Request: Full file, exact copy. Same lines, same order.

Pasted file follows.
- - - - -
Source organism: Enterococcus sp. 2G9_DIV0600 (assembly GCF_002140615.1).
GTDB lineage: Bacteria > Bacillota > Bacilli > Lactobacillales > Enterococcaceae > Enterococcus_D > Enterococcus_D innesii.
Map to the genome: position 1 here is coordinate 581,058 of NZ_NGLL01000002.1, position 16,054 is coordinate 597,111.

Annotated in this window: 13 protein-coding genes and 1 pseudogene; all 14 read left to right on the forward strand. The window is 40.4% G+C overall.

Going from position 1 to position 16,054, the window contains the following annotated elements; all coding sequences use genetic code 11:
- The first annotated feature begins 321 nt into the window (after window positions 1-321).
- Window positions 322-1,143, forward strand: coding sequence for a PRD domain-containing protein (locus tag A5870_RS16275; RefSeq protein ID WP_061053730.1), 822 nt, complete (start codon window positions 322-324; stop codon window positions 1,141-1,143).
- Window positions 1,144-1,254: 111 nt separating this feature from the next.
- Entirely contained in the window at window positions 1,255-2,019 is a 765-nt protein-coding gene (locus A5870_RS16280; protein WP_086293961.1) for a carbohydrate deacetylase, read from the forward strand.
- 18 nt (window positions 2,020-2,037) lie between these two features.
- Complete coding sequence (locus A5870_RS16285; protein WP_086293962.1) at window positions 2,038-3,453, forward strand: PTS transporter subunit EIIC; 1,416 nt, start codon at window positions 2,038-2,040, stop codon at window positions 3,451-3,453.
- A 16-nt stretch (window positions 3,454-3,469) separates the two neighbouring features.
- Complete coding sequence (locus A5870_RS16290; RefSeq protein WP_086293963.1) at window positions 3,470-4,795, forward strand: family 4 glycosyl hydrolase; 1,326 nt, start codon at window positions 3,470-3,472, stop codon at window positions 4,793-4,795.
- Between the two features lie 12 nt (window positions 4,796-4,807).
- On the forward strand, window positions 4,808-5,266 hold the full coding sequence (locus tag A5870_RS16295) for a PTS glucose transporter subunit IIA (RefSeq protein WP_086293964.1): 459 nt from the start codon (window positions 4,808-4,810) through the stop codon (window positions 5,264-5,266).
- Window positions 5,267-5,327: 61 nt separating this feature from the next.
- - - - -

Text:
Source organism: Enterococcus sp. 2G9_DIV0600 (assembly GCF_002140615.1).
GTDB lineage: Bacteria > Bacillota > Bacilli > Lactobacillales > Enterococcaceae > Enterococcus_D > Enterococcus_D innesii.
Map to the genome: position 1 here is coordinate 581,058 of NZ_NGLL01000002.1, position 16,054 is coordinate 597,111.

Annotated in this window: 13 protein-coding genes and 1 pseudogene; all 14 read left to right on the forward strand. The window is 40.4% G+C overall.

Going from position 1 to position 16,054, the window contains the following annotated elements; all coding sequences use genetic code 11:
- The first annotated feature begins 321 nt into the window (after window positions 1-321).
- Window positions 322-1,143, forward strand: coding sequence for a PRD domain-containing protein (locus tag A5870_RS16275; RefSeq protein ID WP_061053730.1), 822 nt, complete (start codon window positions 322-324; stop codon window positions 1,141-1,143).
- Window positions 1,144-1,254: 111 nt separating this feature from the next.
- Entirely contained in the window at window positions 1,255-2,019 is a 765-nt protein-coding gene (locus A5870_RS16280; protein WP_086293961.1) for a carbohydrate deacetylase, read from the forward strand.
- 18 nt (window positions 2,020-2,037) lie between these two features.
- Complete coding sequence (locus A5870_RS16285; protein WP_086293962.1) at window positions 2,038-3,453, forward strand: PTS transporter subunit EIIC; 1,416 nt, start codon at window positions 2,038-2,040, stop codon at window positions 3,451-3,453.
- A 16-nt stretch (window positions 3,454-3,469) separates the two neighbouring features.
- Complete coding sequence (locus A5870_RS16290; RefSeq protein WP_086293963.1) at window positions 3,470-4,795, forward strand: family 4 glycosyl hydrolase; 1,326 nt, start codon at window positions 3,470-3,472, stop codon at window positions 4,793-4,795.
- Between the two features lie 12 nt (window positions 4,796-4,807).
- On the forward strand, window positions 4,808-5,266 hold the full coding sequence (locus tag A5870_RS16295) for a PTS glucose transporter subunit IIA (RefSeq protein WP_086293964.1): 459 nt from the start codon (window positions 4,808-4,810) through the stop codon (window positions 5,264-5,266).
- Window positions 5,267-5,327: 61 nt separating this feature from the next.